Ram Lila is the animated katha of Sri Ram as told by Sant Tulsidas in Ramcharitmanas and performed in LILA style and dramatic/theatrical style. It is a narrative that was seeded in North India but that sprouted huge trees across India and the diaspora, especially the indentured Indian diaspora countries like Trinidad, Guyana, Suriname, and Fiji. The Ramcharitmanas is sacred to millions and serves as a moral and ethical guide in personal, family, and national life, as well as political leadership. Ram Lila is a unique identity marker for communities that nurture and practice this tradition; it brings people together, across cultural and socio-economic differences. While providing community entertainment, the performative style of Ram Lila is a powerful tool for teaching and learning, agent of darshan, and opportunity for personal spiritual transformation.
Dr. Indrani Rampersad is an independent researcher in Indian Culture and Hindu Dharma in the indentured diaspora. She has studied the Ram Lila performance in the indentured diaspora of Trinidad, Guyana, Suriname and Fiji, and also in North India. She serves on the Research Committee of the Ayodhya Research Institute, Ayodhya, India. In 2006, she studied Asian Performance Theory: India, under. performance master, Prof. Richard Schechner, New York University. In 2009, she designed and piloted the world's first known Ram Lila Theory and Performance curriculum for The University of Trinidad and Tobago.
Dr. Rampersad is an educator, researcher, journalist and women's activist. She earned the B.A. Hon. Degree from Benares Hindu University, India (1976); Masters and Ph.D. in Communication and Journalism from the University of Pune, India, in 1998 and 2003. respectively. From 2007 to 2012, she conducted post-doctoral research in Ram Lila/Ramdilla as Senior Research Fellow at the University of Trinidad and Tobago. In 1993, she became Trinidad and Tobago's first state certified female pandit under the Arya Pratinidhi Sabha of Trinidad. Among her several awards are: the Government of Trinidad and Tobago's National Award (GOLD) for Development of Women in 2013; the 1995 Woman of the Year Award by Women Working for Social Progress; and the National Council of Indian Culture's 1996 Divali Nagar Award for long and dedicated service to Hinduism. Dr. Rampersad has published research papers in international journals and Encyclopaedias.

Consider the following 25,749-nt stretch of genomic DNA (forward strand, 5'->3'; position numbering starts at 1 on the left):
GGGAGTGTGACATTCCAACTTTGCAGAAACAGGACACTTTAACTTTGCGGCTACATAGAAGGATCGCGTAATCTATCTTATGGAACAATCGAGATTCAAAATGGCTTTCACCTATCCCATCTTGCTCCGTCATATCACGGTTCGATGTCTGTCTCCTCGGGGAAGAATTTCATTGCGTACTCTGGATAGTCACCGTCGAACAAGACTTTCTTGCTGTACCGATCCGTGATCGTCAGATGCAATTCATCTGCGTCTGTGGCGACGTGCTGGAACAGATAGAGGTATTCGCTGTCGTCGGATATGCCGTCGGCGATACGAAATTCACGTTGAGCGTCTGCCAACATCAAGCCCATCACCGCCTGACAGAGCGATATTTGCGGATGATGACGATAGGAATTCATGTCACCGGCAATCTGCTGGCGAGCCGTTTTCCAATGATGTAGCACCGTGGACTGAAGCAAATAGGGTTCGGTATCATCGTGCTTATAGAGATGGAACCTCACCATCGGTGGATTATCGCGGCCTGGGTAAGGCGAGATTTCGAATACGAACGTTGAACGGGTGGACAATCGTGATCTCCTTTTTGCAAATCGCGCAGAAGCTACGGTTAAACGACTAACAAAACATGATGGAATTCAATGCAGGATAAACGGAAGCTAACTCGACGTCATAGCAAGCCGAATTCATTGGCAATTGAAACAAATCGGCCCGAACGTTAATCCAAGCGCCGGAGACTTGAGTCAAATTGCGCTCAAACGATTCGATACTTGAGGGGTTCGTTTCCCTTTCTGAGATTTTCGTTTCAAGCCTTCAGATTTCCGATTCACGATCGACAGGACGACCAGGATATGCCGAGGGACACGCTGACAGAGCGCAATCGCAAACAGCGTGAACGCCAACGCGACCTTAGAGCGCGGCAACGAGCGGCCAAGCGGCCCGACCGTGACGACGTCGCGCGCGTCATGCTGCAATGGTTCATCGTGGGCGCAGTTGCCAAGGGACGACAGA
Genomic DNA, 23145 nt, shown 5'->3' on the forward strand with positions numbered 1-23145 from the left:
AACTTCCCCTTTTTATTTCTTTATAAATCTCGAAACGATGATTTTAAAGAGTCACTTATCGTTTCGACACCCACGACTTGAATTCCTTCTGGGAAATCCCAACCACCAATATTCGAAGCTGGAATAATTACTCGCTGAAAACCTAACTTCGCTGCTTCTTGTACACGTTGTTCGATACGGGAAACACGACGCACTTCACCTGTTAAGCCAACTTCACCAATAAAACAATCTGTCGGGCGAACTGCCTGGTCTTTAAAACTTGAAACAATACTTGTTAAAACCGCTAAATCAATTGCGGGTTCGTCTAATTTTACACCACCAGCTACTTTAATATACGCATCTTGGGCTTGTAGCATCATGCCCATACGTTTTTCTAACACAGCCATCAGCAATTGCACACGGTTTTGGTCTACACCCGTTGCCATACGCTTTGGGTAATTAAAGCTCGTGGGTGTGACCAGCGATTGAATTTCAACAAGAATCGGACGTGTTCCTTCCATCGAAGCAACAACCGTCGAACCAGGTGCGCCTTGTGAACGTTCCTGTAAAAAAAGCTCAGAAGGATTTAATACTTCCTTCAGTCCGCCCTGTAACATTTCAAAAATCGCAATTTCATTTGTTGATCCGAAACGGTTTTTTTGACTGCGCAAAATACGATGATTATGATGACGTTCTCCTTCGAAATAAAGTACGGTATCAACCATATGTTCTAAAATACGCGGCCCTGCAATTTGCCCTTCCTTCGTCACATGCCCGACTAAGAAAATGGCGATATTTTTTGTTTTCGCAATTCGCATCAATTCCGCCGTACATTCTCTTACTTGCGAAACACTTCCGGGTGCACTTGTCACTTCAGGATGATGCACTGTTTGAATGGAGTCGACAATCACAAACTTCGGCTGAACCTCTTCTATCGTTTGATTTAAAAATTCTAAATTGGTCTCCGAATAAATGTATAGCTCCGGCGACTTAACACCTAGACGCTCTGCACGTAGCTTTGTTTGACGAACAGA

This publication is the outcome of original research started on Ram Lila in the Caribbean at the University of Trinidad and Tobago, from 2007. The research then expanded, with a research grant, to include North India in October 2010, At the kind invitation of Mr. Veenaud Boodhun and family, I was able to visit Mauritius from Oct. 28 to Nov. 6, 2010 to study Ram Lila there.
In October 2016, I visited Fiji to study their Ram Lila. This has all expanded and enriched the initial research into one that now covers Ram Lila in the indentured North Indian diaspora. This publication, however, gives a bird's eye view of Ram Lila in several parts of North India in October 2010 and a report on Ram Lila in Mauritius.
The LILA style of Ram Lila started in North India and made its way to the indentured or girmitiya diaspora in places like Trinidad (with over 20 LILA style performances), Guyana (where it went into extinction and was revived in 2007), Suriname (with three LILA style performances, today) and Fiji, where this researcher found only one performance resembling the LILA style- in Labasa-and this had moved from the open-air setting to its current setting in a large hall, covered, with open sides and retaining many elements of LILA style.
In 2010, in North India, Ram Lila was facing strong competition from the Devi Navratri Puja celebrations. It is crucial to document the various performance styles of telling the story of Ram and to evaluate the role and status of this performance in individual and community life.
Journalist Ashish Kumar Mishra of Bihar, was extremely helpful in helping me to locate the Ram Lila in Buxar. He lamented the decline in Ram Lila performances in Bihar. An interesting discovery in my research was the presence of two Ram Lila-s where Ravan does not die, viz. Jaswantnagar in Etawah and Kalpi in Kanpur.
The literature in English on Ram Lila in India tends to portray the Ramnagar Ram Lila at Varanasi, as the premier performance. Undoubtedly, the Ramnagar Ram Lila is special bur there are many Ram Lila-s in rural communities across North India that remain largely unnoticed by researchers. Western scholars should be credited, however, with heightening awareness about and documenting Ram Lila.
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